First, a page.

KETCHIKAN, Alaska (AP) — Stitching, padding, and layers of fabric are what can be seen and felt when touching a quilt, but the colors and patterns in combination with the effort and gratitude symbolize much more.
When seven former members of the Armed Forces of the United States were called upon by members of the Rainy Day Quilt Guild June 15 in the Honey-Do Lounge at the Veteran of Foreign Wars Post 3113, they were met with applause from the community followed by a token of appreciation, a “Quilt of Valor,” for the lifelong sacrifices they have made for their country.
Since its first delivery in 2003, the Quilts of Valor Foundation has honored over 220,000 veterans with a “Quilt of Valor.” And since the introduction of the project in 2017 in Ketchikan, Ketchikan’s own Rainy Day Quilt Guild have patterned, stuffed, stitched, and distributed 69 “Quilts of Valor” to war veterans in the surrounding area.
The guild has honored veterans with “Quilts of Valor” already at two events in the past year, and had to add Saturday’s event due to the growing number of nominations for potential recipients.
“This one we added this year because we have so many vets, and we want to make sure to get as many of them covered with our quilts as we can,” said Rainy Day Quilt Guild member Jean Mackie.
This round of recipients included veterans Claude “Stretch” Zimmerle, Jim Amos, Norman Alsup, Dwight Lindemann, Dennis Spurgeon, Ken Decker, and Harry James Diamond.
Dick Madden, who’s wife Judy Madden is a Rainy Day Quilt Guild quilter, started the event with a personalized attention getter.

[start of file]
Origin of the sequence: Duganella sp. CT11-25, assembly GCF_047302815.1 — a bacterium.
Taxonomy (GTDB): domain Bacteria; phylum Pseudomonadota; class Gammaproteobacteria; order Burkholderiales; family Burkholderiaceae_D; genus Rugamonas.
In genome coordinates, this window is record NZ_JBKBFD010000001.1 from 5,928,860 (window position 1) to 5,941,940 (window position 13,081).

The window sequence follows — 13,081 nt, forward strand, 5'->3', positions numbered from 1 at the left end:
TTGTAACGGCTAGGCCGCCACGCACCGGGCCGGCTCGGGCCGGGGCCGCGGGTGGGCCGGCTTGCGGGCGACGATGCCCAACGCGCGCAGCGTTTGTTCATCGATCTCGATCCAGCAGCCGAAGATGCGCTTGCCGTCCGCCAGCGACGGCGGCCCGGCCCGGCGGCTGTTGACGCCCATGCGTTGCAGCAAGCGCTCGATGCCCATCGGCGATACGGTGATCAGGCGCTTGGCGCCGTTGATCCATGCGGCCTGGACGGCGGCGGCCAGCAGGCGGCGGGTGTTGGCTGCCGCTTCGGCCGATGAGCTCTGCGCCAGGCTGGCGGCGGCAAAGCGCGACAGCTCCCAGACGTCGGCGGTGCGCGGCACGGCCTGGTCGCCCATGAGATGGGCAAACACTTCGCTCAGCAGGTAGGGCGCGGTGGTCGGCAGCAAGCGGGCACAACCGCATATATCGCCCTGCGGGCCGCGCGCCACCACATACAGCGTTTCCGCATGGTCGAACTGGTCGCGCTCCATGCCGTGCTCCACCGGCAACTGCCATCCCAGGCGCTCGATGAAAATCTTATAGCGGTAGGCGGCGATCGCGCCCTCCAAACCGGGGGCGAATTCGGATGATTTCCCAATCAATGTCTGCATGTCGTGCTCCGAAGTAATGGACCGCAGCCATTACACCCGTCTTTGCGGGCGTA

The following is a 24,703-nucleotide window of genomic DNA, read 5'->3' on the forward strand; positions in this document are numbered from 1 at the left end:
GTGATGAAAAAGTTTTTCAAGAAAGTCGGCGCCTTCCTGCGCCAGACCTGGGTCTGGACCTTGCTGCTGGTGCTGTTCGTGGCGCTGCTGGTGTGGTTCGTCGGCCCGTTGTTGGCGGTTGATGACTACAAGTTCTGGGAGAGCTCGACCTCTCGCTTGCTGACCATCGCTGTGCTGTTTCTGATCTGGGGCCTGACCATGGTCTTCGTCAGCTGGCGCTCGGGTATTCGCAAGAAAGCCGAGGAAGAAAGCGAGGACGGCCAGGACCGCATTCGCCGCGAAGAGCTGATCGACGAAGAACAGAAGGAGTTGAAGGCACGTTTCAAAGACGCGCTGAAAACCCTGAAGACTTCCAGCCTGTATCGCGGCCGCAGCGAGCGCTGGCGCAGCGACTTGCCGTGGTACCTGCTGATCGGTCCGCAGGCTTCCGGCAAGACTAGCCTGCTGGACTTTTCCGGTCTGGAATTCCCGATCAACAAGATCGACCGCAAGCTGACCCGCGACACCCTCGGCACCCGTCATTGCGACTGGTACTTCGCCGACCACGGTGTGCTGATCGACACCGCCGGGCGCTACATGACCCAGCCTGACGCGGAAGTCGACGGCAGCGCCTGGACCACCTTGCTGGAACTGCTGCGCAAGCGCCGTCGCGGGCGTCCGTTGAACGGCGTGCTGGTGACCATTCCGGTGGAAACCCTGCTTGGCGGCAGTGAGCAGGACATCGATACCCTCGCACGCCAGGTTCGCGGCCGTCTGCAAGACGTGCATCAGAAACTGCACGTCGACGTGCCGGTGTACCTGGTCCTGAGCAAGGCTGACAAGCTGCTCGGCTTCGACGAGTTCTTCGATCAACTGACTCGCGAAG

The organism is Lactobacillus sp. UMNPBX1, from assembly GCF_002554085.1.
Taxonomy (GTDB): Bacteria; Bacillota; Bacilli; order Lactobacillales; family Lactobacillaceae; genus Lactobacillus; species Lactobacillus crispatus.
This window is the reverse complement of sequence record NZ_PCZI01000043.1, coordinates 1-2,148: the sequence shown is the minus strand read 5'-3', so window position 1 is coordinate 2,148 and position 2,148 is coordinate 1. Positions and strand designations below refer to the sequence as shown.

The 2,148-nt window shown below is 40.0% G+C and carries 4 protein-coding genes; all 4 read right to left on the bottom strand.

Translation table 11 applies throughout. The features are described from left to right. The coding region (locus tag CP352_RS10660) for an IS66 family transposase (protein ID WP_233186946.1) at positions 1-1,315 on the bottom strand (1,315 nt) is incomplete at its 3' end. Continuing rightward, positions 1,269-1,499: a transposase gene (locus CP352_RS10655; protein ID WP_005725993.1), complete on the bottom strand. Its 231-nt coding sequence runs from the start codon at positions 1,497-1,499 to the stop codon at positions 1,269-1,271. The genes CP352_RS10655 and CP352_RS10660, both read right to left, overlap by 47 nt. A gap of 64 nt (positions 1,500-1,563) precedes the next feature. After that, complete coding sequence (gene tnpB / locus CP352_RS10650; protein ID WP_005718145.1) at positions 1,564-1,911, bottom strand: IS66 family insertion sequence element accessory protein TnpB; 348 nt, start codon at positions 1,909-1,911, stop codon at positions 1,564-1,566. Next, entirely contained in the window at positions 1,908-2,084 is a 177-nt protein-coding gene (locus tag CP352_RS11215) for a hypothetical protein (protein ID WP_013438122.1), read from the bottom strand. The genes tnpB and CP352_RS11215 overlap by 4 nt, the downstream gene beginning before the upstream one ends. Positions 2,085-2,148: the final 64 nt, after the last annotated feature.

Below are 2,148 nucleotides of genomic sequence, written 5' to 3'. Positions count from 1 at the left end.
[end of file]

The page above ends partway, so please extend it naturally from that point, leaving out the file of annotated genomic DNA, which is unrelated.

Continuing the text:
“Veterans, guests, quilters. Can you hear me in the back?” Madden asked the gathering.
Madden reiterated the history and mission of the Quilts of Valor Foundation. He explained that a Quilt of Valor is not a charity quilt. That it’s an award to honor those who have served. That it is priceless. That it can never be bought and never be sold.
Rainy Day Quilt Guild member Wende Stidd announced the name of each veteran, which cued them to come forward. Mackie held onto one corner of the quilt and handed the other corner to the receiving veteran, which allowed the quilt’s patterns to flow and the colors to reflect. The watching crowd’s oohs, aahs and wows were met with a warm thank you from each vet, but the quilters were just as appreciative.
“It’s a good feeling, something tangible that we can do. It’s a way to say thank you,” said Mackie in response to a thank you from Kathy Spurgeon, who is the wife of veteran Dennis Spurgeon.
In addition to the seven vets honored at the VFW, three more veterans, who were unable to attend the event, were hand delivered a “Quilt of Valor” by a Rainy Day Quilt Guild quilter. One was delivered to veteran Carl Schenk at his residence in town and the others were delivered to veterans James McKellar and Robert Smith, who reside at Ketchikan Pioneer’s Home.
The next “Quilts of Valor” event will be on Veterans Day at the American Legion.
Information from: Ketchikan (Alaska) Daily News, http://www.ketchikandailynews.com